The human eye is unbelievably amazing and complex. We can see a pretty huge range of colors (around a million different shades), can see a huge variance between light and dark, can focus on different distances in fractions of a second, and can see detail better than the highest megapixel cameras on the market. And yet, every eye is unique with wonderful colors and patterns and shapes.
The eye is the second most complex organ in our body (after the brain) and one that is absolutely essential to the photographer. No wonder it makes a compelling photography subject!
Here are some tips for how to photograph eyes:
One eye, taken with a 100mm macro lens and reflected.
To do this right, it really helps to have a macro lens. You can try to do this without, but it is difficult to get close enough for the eye to fill the entire frame. I would recommend 100mm or more for your macro lens. Shorter focal lengths mean you must be closer to the subject and possibly blocking the light or reflecting in the glossy surface of the eye. You can still get a good photo with a shorter lens—don’t let equipment keep you from trying! I’ve taken very cool eye photos with a macro attachment for an iPhone.
Obviously, where you focus is up to your artistic discretion. If you are just starting out, I would recommend focusing on the iris, that colorful part around the pupil. This is the part with the most visual interest and the part that is really unique from one person to the next. It may also be the easiest part to autofocus on because of the contrast in the iris. Autofocus will work for someone with very steady hands, but if you find you are moving a lot or have a thin depth of field, you may want to manually focus.
Shutter speed and aperture
There is a delicate balance with macro lenses and aperture. The depth of field can be very thin at wide open so you may need to close down to f/5.6 or less in order to get everything in focus. However, this means you will have a slower shutter speed or higher ISO. Everything is a trade-off. Make a decision whether the speed or the sharpness is more important to you and find that perfect balance. If you are hand-holding the camera you need to have a shutter speed of 1/100 second or more (for 100mm lens) to keep from introducing motion blur.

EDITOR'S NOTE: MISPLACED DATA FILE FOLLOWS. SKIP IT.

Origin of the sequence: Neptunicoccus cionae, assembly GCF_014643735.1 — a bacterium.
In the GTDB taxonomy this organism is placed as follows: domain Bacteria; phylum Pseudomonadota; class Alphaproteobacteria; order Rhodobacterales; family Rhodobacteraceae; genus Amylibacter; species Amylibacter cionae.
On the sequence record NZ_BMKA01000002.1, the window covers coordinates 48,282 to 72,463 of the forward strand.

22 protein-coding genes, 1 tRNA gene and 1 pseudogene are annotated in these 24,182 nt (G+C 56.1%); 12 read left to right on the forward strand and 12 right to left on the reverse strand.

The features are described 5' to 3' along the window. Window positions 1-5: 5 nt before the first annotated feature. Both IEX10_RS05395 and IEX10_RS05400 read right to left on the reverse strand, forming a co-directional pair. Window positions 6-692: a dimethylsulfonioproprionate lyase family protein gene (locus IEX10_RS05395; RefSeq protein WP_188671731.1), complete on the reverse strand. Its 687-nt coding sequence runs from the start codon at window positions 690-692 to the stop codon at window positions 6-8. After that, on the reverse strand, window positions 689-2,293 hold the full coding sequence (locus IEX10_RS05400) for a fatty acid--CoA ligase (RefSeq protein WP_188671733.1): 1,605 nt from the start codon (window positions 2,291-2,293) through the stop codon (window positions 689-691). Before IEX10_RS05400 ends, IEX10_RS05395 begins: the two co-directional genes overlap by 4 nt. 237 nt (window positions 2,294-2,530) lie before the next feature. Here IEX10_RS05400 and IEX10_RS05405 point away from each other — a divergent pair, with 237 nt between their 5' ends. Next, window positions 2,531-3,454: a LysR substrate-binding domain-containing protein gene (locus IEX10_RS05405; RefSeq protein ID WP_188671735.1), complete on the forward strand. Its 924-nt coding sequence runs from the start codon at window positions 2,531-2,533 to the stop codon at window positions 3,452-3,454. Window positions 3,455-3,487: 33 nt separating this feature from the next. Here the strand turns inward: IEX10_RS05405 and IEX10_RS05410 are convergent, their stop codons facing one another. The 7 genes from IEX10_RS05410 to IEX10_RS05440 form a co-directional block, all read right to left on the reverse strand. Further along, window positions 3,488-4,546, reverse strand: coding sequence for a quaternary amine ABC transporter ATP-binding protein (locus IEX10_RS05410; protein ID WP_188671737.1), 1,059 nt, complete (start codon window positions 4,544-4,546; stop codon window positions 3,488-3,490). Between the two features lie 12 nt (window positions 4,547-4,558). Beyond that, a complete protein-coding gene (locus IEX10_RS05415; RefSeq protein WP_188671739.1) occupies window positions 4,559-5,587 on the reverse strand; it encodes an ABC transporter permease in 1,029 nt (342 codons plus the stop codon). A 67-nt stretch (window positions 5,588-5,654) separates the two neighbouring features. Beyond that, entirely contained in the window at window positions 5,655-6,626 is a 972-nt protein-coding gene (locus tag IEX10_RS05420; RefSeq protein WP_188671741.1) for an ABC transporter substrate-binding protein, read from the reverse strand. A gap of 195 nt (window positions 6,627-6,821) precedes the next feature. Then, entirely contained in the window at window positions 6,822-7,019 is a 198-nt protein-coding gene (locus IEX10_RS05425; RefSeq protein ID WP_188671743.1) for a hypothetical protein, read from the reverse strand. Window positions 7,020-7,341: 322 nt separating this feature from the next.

Create a catch light
A catch light is simply the light source reflected in someone’s eye. The average viewer doesn’t always notice the catch light, but they can usually tell something is off if there is no catch light. It’s one of those details that let the viewer know they are looking at a photograph and not a computer generated model. It gives a little life to the eyes. Some catch lights are thought to look better than others, but it is largely a matter or preference. Try using a softbox, an umbrella, ringlight, or a window compared to direct sunlight. Choose your favorite.
Taken with an iPhone 5 and a macro attachment, in natural light on the beach.
Working with your subject
There are a few things to keep in mind when working specifically with eyes. First, continuous light may be easier to work with than flashes. This is because the size of the pupil changes with changing lighting conditions.
Continuous lighting ensures that what you see is what you get and that a large dilated pupil is not taking up the biggest part of your shot. Ask your subject to look directly into the lens. This will help the photo to grab the viewers attention, like someone is looking right at them. Avoid asking your subject to look right into a light. Not only is it uncomfortable and cause the subject to squint, but it can cause damage to the eye if it is bright enough. Work quickly and take breaks to make the most of your shoot.